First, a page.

The streets of King East are elegant and alive, and the homes are historical and each feature distinctive architecture. King East has a lot going for it, but one of the top reasons that it’s a great place to live is its location – its access to all that downtown Kitchener has to offer.
Let’s start off with the options available within the neighbourhood’s boundaries, shall we? First and foremost is the historic Kitchener Farmer’s Market. Dating back to a small gathering of locals selling goods from the region in 1839, the Farmer’s Market is one of Canada’s oldest, continuously-running markets.
It was founded with its first permanent building in 1869 by local resident Jacob Shantz, and it has been on King Street ever since (though it’s been rebuilt several times, and relocated slightly in order to accommodate larger numbers of patrons).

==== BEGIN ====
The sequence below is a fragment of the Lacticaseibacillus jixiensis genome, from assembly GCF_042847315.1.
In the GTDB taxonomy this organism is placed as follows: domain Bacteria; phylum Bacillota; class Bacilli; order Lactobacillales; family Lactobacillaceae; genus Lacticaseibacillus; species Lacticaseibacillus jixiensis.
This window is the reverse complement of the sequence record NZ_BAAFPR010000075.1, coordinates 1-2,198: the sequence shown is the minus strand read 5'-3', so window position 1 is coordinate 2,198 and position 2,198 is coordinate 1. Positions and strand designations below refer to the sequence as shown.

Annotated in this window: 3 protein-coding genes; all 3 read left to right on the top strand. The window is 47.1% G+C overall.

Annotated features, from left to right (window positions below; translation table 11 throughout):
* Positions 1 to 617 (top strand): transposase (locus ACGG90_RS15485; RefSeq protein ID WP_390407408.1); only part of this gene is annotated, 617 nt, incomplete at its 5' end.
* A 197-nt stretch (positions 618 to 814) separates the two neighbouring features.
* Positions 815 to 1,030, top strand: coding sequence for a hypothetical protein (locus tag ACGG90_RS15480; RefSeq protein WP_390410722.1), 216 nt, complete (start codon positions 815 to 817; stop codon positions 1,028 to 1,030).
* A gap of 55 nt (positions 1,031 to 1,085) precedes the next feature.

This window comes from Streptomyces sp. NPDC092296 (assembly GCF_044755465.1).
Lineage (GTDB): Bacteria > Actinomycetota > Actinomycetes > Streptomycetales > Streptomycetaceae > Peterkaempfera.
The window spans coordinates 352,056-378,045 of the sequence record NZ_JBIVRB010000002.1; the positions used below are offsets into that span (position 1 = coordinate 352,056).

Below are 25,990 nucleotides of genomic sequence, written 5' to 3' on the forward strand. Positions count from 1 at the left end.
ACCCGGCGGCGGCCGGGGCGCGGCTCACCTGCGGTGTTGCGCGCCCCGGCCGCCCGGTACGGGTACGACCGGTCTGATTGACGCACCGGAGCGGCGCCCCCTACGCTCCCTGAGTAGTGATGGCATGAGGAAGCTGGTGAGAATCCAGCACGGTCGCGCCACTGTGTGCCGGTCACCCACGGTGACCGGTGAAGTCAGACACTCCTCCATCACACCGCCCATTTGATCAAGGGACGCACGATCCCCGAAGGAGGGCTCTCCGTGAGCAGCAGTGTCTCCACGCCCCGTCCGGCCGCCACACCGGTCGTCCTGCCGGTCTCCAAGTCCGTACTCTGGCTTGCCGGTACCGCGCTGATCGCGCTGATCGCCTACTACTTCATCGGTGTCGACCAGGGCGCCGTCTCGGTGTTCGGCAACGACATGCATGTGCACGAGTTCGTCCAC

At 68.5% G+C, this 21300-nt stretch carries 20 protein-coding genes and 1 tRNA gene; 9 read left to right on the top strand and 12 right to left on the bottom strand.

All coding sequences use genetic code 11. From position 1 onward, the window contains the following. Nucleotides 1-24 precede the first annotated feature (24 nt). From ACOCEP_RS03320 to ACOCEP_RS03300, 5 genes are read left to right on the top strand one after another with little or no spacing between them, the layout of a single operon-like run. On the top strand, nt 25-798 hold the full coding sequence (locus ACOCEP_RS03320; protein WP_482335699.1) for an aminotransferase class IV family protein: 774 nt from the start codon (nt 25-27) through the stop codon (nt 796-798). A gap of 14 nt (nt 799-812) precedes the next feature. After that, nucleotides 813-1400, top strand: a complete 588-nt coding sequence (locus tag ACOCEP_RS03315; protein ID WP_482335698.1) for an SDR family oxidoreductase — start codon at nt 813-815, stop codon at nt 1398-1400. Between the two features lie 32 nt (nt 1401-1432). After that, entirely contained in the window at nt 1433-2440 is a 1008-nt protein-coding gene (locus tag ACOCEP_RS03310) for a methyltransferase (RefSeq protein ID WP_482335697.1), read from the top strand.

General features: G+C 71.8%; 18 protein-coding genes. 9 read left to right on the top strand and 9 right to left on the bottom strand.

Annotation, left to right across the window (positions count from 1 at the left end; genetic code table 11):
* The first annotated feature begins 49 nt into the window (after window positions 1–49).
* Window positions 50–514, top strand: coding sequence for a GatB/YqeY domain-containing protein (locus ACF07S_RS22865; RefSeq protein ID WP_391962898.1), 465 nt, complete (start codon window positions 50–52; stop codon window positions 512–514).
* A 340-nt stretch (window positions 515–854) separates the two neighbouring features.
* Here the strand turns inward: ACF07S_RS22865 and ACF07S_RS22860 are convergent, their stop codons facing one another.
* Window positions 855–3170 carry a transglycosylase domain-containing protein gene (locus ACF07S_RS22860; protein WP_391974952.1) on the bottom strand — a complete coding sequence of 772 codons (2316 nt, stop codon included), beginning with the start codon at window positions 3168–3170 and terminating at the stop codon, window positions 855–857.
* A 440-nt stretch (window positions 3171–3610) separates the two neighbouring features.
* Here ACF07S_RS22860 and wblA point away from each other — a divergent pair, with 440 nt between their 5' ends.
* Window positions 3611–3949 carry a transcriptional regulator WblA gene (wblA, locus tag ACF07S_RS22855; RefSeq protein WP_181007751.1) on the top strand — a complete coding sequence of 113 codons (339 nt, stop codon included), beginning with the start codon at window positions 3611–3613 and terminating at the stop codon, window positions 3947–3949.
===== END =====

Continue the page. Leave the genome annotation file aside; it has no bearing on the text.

There’s almost no end to the wonders you can find within – all sorts of local food and art – and it’s a popular place with locals and tourists alike (Saturday is its busiest day, so you may want to arrive early).
The Farmer’s Market runs every Saturday from 7 a.m. – 2 p.m., and the vast array of dining options are open Tuesday – Friday from 8 a.m. – 3 p.m., and Saturday 7 a.m. – 2 p.m.
(you can enjoy everything from authentic Caribbean cuisine from the Caribbean Kitchen to a fine cup of Fair Trade coffee and a scone from Serrinia Café and Roastery).
King East has some local shops, restaurants, and chains within its boundaries, including BandT Food, Sushi Star, and Nova Era Bakery. Along the neighbourhood’s southern border are a wide variety of options, including several restaurants, the Healthoholics Wellness Centre, and two (that’s right, two) Tim Hortons within a couple blocks of each other.
Once the neighbourhood’s boundaries get pushed to Scott Street, there will be even more available, with quite a few distinctive, local restaurants, boutiques, and cafés, as well as the New City Supermarket, a popular Asian grocer with fresh wares you’ll have a hard time finding elsewhere in the region (including durians, the fruit you either really love, or really hate [personally, I love them]).